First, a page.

This is a basic skill in addition. It really requires a lot of thought, right? However, we must bear in mind that the greatest difficulty arises when we disrupt order and count backward. In these cases, there are students who first need to count forward to remember which number comes first. As it is so important that this process becomes automatic, it is a good idea to practice counting backward. This will also encourage learning to subtract.
Notice how rote counting has its difficulties, even if it’s just counting one at a time. So let’s take a more nuanced approach to the general idea that rote counting is easier than rational counting.
Grouping objects in 10s helps us count
It is an encouraging and effective system.
Imagine you have a box with lots of pencils, and you empty it onto a table in the classroom. If we ask the children how many pencils there are, the easiest way to count them would be to group them. This is the most effective strategy for two reasons:
Reason 1: The students can share the task
When we group objects in 10s, we make it easy for children to share the task and decide between themselves whether it’s a good idea to group before counting.
As our number system is decimal, it is best to group in 10s. For example, if there are 53 pencils, it means there are 5 groups of 10 and 3 pencils spare. The child can quickly count aloud in 10s, indicating each group as they go. They will say: “There are 10, 20, 30, 40, 50, and these 3; a total of 53 pencils.”
Deciding whether to group depends on the task. As we count in 10s very quickly, we tend to follow this strategy.
Reason 2: Counting in groups is often easier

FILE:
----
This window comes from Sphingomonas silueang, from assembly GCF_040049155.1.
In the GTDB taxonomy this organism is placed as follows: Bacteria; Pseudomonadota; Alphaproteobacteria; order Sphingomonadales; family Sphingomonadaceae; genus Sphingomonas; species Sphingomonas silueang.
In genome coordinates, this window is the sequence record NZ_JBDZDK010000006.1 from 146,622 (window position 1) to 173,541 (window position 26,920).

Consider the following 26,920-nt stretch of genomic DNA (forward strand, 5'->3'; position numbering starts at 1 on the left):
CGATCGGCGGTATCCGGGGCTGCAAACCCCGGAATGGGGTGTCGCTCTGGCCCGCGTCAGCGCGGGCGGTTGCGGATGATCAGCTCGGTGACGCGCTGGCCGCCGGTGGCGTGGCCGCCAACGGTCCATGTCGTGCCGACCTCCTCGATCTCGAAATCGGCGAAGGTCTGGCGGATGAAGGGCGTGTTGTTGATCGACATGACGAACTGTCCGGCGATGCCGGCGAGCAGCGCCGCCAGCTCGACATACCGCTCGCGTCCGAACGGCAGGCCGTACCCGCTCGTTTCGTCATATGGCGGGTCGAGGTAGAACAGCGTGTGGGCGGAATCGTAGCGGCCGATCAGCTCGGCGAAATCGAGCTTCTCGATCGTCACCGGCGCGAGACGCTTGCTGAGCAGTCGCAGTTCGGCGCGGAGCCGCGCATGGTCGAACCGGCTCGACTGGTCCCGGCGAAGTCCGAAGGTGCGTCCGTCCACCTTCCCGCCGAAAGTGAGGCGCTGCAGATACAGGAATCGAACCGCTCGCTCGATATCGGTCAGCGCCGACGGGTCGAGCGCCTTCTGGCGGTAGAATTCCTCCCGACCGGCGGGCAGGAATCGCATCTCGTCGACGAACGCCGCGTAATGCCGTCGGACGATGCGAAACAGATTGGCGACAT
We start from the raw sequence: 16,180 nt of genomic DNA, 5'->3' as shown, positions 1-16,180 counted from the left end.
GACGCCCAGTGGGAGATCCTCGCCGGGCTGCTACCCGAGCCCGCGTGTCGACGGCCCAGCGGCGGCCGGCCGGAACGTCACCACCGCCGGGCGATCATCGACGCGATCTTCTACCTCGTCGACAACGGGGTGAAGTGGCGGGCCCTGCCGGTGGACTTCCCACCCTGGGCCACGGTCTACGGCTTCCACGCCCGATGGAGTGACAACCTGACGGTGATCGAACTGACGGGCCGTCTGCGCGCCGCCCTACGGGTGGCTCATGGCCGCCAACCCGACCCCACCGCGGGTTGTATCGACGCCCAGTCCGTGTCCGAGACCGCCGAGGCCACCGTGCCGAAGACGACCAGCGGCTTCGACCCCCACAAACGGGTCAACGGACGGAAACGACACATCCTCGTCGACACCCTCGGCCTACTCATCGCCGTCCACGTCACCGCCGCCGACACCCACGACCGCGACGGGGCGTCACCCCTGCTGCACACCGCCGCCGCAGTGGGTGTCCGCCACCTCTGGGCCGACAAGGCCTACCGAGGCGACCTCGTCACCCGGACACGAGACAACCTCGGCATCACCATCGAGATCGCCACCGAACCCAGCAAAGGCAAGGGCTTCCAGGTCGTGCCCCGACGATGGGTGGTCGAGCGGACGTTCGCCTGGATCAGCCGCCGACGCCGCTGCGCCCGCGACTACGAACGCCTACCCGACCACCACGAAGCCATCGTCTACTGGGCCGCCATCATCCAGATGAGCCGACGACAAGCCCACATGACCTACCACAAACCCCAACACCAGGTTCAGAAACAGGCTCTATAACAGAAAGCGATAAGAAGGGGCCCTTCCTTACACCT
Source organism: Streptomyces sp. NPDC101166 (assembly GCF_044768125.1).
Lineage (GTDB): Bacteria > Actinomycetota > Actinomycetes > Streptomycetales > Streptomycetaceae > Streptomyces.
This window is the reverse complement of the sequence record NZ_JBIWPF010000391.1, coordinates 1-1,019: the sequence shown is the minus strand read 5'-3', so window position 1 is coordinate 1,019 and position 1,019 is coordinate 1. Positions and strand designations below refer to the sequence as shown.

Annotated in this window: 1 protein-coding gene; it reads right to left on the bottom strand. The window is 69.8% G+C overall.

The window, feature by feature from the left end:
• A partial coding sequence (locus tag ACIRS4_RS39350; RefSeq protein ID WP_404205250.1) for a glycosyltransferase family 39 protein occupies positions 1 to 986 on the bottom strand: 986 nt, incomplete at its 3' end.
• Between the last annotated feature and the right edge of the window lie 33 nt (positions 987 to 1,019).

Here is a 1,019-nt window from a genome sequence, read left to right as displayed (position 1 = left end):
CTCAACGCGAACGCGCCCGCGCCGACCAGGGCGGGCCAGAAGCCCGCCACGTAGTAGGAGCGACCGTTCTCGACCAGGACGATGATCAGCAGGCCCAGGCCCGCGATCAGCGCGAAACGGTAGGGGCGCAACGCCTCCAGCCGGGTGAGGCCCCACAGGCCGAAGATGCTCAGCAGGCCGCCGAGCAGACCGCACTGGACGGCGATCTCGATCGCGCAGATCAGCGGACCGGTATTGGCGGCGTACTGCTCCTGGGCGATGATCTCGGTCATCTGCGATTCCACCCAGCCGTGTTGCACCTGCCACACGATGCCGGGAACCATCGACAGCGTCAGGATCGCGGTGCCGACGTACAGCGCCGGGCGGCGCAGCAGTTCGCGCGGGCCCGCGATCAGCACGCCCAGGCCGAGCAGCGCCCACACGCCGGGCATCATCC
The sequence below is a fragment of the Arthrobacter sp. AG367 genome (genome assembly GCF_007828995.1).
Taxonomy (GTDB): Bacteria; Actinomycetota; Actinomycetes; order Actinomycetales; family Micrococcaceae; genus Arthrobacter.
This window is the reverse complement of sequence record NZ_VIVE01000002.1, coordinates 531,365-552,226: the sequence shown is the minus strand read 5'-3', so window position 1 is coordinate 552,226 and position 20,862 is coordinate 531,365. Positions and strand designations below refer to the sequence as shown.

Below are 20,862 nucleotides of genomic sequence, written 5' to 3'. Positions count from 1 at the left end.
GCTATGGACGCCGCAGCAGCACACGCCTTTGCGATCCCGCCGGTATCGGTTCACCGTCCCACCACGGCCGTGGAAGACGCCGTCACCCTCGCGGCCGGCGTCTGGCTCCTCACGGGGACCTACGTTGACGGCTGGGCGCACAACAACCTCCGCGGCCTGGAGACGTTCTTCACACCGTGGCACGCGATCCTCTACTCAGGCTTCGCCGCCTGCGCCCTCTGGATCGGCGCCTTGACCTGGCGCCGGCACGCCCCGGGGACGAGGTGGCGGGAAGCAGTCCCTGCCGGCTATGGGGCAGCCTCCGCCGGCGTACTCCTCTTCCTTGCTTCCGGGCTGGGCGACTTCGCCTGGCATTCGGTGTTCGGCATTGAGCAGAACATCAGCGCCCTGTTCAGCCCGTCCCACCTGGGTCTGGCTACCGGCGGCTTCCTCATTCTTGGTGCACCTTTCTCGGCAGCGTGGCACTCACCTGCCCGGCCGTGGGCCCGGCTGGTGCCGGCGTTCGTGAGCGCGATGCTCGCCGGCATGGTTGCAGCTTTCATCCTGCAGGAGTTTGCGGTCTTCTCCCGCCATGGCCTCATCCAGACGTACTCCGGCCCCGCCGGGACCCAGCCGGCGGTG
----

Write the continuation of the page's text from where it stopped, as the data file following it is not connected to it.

After counting, we often have doubts and want to make sure we have done so correctly. In this case, re-counting is much easier and faster if the objects are already grouped.
How to assess counting in the classroom
When we ask counting questions in writing only, we miss a lot of information.
We know that sometimes, because of the amount of students, it is difficult to assess counting verbally, but it is essential if we want to do so properly.
A written task will save us time but will not give us a complete assessment because there may be other factors that come into play in writing.
For example, maybe a child doesn’t know how to write a number, but knows how to count objects perfectly.
In addition, in a written task, we leave important information out along the way. For example, if we ask a child to write down all the numbers from 20 to 30 or to continue the series “20, 21, 22…”, it may be that in writing they have learned that they answer by writing “two, two, two, two, two, two…” and then “one, two, three, four, five…” for the second digit. This way, we will not know if they have really internalized a number called 21, because they are only applying a trick to answer the specific question we ask.
If the assessment is only carried out in writing, we will not be able to know if a child really knows how to count objects. We will have to combine written and oral tasks to carry out a complete assessment.
Shall we move on to the practical part?
Everything can be learned by practicing, but learning is more appropriate and effective if a methodology is applied that helps students understand the ‘why’ of each step.
Now that you have reached the end, we’ll stop droning on and move on to the more entertaining part of the article:
We encourage you to try one of our first grade elementary school counting activities with your class
You will see that we work on counting from 1 to 20 with the Number Line. It is a very complete activity as it uses both the teaching guide and the counters. Tell us your impressions of the Innovamat experience!
If you want more, on our website you will find a teaching curriculum with all the content and resources in sequenced sessions, from elementary to middle school.
At Innovamat, we combine teacher training, teaching experience, research and constant support so that the future of math teaching has more than one path. This is what motivates us.
Remember that we’re always there for you to help solve any doubt you may have, count on us!